Natural Black hair in the workplace is a civil rights and public health issue that is now being fought with legislation.

The CROWN Act,  which seeks to end race-based hair discrimination, expanded the definition of race in the State Education Code and the Fair Employment and Housing Act; finally legitimizing the demands of generations of Black women. || (Photo Source: Naassom Azevedo via Pixabay)

The Crown Act

On 3rd July 2019, Governor Gavin Newsom signed the Senate Bill 188, also known as the CROWN Act (Create a Respectful and Open Workplace for Natural Hair), making California the first state to protect Black students and employees from hair discrimination through explicit legislation. Nine days later, New York became the second state to criminalize race-based hair discrimination after Governor Andrew Cuomo signed a bill amending the state’s Human Rights Law in July 2019. The CROWN Act,  which seeks to end race-based discrimination against natural hairstyles at work and school, is currently law in fifteen American states. The Act expanded the definition of race in the State Education Code and the Fair Employment and Housing Act. Various states include slightly varying styles beyond mere texture within their parameters of protection (some including twists, locks, and hair wraps).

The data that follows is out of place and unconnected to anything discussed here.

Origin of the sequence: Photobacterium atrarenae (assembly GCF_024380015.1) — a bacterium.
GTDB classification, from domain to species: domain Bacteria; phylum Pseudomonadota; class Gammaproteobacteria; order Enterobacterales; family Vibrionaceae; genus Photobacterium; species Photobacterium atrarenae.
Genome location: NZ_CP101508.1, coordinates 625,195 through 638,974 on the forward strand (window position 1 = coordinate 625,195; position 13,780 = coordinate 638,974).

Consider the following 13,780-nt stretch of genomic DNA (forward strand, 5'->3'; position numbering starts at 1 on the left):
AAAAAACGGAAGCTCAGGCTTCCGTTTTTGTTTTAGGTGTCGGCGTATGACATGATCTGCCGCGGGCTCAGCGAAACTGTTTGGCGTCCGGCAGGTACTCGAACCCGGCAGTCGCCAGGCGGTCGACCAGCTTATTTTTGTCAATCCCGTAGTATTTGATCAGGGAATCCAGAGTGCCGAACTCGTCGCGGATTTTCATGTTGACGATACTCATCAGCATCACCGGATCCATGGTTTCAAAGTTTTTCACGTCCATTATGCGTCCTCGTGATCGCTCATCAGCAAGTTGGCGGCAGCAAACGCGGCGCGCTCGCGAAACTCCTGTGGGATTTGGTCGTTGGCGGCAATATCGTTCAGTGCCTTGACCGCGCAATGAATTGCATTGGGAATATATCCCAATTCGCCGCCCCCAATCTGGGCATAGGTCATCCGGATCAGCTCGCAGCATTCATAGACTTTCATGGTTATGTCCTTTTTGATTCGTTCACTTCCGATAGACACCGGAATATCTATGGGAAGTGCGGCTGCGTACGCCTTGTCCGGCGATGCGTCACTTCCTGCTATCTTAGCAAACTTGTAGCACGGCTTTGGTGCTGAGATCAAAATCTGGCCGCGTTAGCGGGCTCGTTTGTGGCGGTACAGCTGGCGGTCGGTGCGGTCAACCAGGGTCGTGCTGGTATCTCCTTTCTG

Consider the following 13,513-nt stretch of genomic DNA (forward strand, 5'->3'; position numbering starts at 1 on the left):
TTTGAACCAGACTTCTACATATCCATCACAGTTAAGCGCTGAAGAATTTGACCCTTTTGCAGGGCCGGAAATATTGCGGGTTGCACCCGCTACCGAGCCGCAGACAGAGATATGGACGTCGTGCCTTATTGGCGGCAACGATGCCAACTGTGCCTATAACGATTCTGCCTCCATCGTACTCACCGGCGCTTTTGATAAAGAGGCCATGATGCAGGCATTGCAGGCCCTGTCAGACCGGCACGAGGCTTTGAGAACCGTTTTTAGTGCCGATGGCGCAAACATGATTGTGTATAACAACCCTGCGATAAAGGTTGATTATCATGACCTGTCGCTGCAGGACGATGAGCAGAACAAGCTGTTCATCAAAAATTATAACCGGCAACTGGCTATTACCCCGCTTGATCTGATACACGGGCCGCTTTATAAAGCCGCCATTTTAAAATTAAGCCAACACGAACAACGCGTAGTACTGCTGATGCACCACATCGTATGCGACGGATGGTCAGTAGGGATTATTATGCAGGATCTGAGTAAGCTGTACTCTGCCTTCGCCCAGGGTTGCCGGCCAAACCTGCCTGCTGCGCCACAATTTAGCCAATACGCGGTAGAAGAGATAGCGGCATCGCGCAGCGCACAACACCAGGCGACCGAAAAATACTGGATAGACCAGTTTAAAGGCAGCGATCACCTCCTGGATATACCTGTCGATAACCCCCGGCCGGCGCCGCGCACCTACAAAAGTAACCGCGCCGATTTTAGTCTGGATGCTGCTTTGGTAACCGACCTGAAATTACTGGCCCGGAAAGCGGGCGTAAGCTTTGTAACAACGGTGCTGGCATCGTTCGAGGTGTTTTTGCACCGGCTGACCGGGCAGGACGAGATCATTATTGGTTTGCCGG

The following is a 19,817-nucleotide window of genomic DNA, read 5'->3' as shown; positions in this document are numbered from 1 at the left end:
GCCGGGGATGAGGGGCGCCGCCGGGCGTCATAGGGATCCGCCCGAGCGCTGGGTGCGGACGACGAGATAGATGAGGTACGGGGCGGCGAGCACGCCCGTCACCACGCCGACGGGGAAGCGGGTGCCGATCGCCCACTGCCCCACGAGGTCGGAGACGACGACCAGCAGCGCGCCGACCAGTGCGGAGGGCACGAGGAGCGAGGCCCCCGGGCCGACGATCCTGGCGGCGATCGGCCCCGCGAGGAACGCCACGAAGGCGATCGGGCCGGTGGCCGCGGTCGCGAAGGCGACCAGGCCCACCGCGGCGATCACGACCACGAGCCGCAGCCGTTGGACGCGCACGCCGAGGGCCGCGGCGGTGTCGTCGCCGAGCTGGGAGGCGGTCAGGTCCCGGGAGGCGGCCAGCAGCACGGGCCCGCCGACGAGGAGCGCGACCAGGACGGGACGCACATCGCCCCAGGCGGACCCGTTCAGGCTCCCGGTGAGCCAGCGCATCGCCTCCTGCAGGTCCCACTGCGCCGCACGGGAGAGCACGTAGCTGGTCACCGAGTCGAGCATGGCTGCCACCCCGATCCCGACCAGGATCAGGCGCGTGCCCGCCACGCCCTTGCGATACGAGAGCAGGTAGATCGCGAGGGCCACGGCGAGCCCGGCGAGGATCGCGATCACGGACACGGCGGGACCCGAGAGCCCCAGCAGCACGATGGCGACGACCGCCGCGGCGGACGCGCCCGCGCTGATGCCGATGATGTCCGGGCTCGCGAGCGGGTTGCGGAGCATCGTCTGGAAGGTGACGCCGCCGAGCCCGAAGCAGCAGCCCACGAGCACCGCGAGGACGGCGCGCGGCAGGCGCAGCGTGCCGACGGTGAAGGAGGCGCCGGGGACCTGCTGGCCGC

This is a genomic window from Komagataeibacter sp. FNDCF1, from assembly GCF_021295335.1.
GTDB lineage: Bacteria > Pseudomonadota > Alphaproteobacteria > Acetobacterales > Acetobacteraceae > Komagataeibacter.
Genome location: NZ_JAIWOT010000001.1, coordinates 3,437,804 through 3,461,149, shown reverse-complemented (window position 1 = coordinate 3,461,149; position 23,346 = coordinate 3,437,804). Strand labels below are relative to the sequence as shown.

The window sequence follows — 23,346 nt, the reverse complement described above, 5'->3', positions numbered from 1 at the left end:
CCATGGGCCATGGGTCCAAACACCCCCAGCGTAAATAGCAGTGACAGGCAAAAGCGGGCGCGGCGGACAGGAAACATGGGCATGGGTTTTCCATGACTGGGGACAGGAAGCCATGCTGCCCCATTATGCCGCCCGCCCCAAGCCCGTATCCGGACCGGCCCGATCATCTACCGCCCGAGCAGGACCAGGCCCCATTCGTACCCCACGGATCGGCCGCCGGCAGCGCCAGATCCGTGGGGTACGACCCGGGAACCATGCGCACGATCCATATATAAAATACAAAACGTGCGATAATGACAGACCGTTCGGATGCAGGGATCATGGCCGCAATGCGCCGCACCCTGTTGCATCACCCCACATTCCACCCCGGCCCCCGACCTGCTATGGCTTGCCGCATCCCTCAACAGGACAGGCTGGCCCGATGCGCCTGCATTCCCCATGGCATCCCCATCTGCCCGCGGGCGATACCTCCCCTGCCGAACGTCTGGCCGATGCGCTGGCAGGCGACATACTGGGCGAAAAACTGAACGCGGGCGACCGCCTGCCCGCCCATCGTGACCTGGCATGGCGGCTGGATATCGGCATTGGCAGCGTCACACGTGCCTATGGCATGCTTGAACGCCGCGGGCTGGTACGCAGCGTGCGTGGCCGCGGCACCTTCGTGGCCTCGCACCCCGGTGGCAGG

In March 2022, the U.S. House of Representatives passed Bill H.R.2116, which “prohibits discrimination based on a person’s hair texture or hairstyle if that style or texture is commonly associated with a particular race or national origin.” The legislation is awaiting approval by the Senate. Under this bill, hair texture and protective hairstyles would be granted federal protection from discrimination.